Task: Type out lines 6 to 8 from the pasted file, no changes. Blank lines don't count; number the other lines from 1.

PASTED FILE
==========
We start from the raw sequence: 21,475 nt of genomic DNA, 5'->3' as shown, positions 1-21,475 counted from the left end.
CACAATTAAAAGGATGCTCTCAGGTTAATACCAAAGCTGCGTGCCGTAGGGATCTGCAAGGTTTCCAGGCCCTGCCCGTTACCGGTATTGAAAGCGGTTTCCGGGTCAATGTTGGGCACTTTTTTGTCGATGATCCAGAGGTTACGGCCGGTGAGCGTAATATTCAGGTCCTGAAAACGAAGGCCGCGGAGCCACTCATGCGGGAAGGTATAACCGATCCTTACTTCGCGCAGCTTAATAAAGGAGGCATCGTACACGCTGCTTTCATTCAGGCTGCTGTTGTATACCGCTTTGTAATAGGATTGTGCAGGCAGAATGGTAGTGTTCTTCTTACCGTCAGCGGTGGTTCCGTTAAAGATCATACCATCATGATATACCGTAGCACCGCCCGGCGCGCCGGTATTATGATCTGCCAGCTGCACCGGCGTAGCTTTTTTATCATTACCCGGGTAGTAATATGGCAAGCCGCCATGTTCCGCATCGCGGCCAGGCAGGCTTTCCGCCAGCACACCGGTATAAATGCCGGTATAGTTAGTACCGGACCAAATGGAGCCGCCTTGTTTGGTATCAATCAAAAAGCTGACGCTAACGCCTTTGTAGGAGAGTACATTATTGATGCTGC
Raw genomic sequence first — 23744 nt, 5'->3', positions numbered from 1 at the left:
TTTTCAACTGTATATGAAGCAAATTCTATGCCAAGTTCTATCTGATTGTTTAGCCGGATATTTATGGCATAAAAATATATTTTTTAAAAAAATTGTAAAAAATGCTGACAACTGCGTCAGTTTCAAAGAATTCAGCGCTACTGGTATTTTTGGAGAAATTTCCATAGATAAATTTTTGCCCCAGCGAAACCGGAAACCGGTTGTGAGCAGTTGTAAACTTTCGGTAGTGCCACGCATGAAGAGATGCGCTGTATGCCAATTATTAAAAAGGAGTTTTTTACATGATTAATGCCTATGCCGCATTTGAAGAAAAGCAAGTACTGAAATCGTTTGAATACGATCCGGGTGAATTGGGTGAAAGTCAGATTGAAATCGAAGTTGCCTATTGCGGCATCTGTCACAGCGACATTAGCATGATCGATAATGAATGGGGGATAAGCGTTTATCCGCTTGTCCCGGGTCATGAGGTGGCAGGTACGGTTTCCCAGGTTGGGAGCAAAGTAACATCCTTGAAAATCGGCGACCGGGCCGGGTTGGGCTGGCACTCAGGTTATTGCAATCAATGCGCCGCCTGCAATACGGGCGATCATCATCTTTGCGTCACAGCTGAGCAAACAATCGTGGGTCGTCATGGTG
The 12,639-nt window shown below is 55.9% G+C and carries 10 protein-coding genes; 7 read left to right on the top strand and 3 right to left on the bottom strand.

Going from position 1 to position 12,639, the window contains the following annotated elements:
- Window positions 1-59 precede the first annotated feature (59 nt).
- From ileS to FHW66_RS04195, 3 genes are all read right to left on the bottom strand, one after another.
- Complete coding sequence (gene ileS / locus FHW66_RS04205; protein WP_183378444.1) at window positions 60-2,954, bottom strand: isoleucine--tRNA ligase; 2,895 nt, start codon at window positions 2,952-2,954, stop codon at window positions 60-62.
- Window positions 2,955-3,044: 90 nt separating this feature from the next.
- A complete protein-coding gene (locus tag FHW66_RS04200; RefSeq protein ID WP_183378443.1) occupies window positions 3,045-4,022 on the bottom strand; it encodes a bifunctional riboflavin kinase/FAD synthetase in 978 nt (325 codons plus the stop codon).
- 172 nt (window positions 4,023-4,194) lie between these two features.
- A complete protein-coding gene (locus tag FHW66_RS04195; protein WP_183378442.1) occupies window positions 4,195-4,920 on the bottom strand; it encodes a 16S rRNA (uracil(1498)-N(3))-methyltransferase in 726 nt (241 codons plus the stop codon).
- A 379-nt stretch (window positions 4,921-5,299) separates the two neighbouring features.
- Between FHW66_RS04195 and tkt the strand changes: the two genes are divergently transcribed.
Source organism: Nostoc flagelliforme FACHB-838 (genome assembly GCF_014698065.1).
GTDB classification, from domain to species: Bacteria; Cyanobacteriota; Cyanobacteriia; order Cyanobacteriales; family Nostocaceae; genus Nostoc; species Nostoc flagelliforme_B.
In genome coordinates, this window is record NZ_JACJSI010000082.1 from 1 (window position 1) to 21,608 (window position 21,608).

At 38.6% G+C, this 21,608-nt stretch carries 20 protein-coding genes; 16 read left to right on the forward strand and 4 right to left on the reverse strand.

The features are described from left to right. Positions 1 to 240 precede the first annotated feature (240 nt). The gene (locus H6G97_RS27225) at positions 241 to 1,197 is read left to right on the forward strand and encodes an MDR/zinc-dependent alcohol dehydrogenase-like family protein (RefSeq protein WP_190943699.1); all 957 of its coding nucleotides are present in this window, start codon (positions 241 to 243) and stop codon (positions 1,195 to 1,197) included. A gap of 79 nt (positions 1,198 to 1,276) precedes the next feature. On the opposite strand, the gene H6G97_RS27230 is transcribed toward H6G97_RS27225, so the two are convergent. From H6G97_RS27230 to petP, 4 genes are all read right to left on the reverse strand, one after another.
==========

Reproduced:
Going from position 1 to position 12,639, the window contains the following annotated elements:
- Window positions 1-59 precede the first annotated feature (59 nt).
- From ileS to FHW66_RS04195, 3 genes are all read right to left on the bottom strand, one after another.